What we lost with the dial-up internet connection

There was a quality in its slowness that we sacrificed in the move to broadband

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BT have just retired the dial-up network. For an early user of the US Robotics “Sportster” 14.4kbps modem, the metallic hiss and shrill tones of an internet connection in the early nineties was the sound of adventure, the noise of the electronic door creaking open to a new world of communication. This was the age of text-based bulletin boards based in California, where you could go and discuss DOS “shareware” games like ZZT, a game whose central character was a smiley, and whose baddies included the symbol for pi.

Whilst the pre-graphics internet was a niche space, the pace of information on the dial-up network was manageable and comprehensible. US statistician Nate Silver cites numbers from IBM in his book The Signal And The Noise that some 2.5 quintillion bytes of data are produced now every day, an estimated million times the storage capacity of the human brain. Back in the early nineties, a music album would take over four days to download. The narrow bandwidth of a dial-up connection meant that rather than live-tweeting your every move, the internet was a slow, ponderous place, in which it was almost impossible to be swamped with information: you could sit and watch a picture appear one line of pixels at a time, at 0.05 per cent of the speed of a good broadband connection today.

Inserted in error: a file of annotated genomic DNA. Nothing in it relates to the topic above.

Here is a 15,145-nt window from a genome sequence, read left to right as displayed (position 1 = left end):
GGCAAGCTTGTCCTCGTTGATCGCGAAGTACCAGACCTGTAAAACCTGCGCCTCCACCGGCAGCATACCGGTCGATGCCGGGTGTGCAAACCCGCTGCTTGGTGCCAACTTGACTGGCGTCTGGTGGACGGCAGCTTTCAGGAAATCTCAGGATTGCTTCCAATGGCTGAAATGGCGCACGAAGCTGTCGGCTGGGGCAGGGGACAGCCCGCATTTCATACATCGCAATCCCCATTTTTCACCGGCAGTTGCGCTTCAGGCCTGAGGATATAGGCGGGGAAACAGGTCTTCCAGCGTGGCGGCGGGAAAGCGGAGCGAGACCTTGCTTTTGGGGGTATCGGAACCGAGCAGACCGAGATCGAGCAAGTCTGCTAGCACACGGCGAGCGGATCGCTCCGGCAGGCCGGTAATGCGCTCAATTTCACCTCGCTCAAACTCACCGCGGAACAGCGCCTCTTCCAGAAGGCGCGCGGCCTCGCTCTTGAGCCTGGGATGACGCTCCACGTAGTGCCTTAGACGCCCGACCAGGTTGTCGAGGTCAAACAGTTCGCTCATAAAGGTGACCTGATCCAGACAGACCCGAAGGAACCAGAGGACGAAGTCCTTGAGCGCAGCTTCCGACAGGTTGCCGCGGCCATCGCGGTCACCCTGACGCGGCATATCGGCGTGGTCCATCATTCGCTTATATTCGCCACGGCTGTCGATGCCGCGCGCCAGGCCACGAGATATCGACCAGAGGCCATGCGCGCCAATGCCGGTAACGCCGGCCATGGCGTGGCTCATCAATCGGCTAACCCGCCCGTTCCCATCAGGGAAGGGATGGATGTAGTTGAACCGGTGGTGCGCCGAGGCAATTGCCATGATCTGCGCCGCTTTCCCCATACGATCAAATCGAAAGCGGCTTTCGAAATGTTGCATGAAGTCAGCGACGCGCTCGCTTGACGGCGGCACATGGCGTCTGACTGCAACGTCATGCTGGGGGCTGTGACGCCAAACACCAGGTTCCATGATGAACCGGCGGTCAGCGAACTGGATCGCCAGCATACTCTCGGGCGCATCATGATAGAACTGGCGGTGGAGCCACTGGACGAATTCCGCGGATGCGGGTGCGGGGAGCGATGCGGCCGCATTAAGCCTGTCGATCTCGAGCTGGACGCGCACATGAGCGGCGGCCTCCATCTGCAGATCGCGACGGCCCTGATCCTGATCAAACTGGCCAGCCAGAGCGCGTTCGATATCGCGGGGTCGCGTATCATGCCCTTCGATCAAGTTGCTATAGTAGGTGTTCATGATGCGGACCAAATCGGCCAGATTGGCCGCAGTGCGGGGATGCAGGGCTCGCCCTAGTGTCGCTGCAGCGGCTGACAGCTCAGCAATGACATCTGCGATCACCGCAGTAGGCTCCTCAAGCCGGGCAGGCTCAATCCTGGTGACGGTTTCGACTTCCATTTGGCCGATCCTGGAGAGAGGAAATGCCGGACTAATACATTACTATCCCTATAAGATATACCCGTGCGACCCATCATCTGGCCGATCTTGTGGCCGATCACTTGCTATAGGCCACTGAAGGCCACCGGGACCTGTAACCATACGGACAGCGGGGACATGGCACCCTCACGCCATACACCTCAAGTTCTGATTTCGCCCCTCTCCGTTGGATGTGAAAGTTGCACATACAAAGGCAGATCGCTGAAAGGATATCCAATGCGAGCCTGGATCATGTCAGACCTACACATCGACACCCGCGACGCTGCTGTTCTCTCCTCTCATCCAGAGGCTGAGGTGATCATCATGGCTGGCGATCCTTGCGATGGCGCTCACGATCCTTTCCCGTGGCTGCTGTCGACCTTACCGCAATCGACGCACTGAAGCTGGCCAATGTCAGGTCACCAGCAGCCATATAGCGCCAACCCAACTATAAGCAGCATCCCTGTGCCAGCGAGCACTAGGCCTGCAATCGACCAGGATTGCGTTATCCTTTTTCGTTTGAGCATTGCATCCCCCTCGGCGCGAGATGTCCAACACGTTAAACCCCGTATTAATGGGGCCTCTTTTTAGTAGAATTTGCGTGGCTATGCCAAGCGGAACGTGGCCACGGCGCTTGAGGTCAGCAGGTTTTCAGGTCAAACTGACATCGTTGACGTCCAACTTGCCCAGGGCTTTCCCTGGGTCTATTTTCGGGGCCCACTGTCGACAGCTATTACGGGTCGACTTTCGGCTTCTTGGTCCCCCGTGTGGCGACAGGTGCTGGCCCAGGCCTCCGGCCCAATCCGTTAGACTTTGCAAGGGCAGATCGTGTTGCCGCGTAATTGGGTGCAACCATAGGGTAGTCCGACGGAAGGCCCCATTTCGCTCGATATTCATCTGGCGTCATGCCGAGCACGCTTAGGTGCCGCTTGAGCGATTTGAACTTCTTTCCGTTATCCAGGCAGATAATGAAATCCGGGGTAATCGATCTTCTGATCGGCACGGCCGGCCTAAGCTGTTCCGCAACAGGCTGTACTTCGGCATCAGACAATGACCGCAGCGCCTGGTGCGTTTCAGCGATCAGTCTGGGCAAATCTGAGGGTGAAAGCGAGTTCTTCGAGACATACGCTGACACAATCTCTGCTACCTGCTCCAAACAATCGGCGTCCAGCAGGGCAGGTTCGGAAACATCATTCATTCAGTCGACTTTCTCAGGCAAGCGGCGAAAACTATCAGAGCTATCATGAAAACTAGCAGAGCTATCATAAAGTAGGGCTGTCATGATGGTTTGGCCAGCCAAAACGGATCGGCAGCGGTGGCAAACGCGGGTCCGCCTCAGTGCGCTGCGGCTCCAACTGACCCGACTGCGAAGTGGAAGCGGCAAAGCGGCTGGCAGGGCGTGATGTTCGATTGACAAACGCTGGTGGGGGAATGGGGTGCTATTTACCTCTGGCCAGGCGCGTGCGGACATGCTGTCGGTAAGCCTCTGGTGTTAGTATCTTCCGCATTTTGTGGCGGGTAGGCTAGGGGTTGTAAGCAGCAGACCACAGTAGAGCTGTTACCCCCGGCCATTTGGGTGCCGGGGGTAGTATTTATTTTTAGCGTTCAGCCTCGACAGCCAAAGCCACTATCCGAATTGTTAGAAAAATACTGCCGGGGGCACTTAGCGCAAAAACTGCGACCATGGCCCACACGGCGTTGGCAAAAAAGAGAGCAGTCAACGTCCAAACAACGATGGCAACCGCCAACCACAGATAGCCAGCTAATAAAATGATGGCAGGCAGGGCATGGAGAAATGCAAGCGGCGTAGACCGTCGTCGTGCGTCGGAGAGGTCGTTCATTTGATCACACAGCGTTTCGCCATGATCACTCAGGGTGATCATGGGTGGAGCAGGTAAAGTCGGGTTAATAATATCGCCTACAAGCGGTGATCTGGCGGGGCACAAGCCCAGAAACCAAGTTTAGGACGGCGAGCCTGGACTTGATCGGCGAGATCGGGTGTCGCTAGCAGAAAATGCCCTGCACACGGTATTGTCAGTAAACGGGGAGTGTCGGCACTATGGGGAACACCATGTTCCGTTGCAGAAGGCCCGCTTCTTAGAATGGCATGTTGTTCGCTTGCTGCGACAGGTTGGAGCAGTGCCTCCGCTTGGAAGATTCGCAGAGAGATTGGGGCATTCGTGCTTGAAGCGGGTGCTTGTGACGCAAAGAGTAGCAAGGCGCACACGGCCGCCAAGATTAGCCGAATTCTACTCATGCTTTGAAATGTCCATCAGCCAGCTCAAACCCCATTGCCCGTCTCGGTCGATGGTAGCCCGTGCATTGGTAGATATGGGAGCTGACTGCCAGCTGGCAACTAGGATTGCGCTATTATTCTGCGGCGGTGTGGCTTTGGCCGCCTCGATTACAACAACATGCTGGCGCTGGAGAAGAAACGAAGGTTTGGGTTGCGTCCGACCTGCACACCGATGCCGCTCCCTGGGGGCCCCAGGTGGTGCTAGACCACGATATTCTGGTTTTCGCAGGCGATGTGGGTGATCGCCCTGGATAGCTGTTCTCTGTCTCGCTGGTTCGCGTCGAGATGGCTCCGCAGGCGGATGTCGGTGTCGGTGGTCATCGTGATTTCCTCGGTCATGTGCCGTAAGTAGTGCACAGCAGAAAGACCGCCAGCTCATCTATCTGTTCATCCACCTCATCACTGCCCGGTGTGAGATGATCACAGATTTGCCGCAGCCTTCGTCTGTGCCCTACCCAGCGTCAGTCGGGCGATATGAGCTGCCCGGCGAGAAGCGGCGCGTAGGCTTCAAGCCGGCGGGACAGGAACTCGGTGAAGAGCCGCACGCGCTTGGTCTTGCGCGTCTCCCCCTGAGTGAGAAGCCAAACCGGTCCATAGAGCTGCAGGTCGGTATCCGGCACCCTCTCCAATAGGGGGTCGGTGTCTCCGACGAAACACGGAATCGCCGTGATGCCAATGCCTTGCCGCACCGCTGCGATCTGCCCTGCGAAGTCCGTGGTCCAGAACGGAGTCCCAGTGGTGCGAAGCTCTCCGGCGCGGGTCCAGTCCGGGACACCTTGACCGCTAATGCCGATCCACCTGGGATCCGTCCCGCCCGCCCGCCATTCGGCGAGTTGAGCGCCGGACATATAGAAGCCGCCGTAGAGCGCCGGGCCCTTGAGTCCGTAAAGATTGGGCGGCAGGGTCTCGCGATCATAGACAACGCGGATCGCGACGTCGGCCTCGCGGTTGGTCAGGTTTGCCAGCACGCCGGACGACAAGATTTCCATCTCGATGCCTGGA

It’s impossible to be nostalgic about the speed of the dial up network: leaving the connection live for long enough to download the latest text-based computer game could push your phone bill up into the hundreds of pounds, but as the internet has sped up, dial up has become for many a more affordable way to get online. In 2011 AOL signed up 200,000 more users of dial-up services in the USA, and this is generally attributed to the higher cost of broadband.

It’s safe to say that children weren’t watching much pornography on 14kbps internet connection, cyber bullying (if it was even taking place) would’ve been rudimentary, and it was impossible to troll with the speed or aggression that it is now. Hours went past when nobody could call, because the only telephone line in the house was busy. We waded in the shallow stream of information, rather than drowned in an ocean. That constantly replenishing ocean of vines, pins, dating apps, and instagram photos feeds the opportunity paralysis of the internet today.

You would think twice about uploading a picture of your food, or a baby photo when it took you a quarter of an hour. The end of the dial-up internet in the UK is a landmark moment, the retirement of a technology which was excruciatingly slow, but had a quality in that slowness which the internet has lost.

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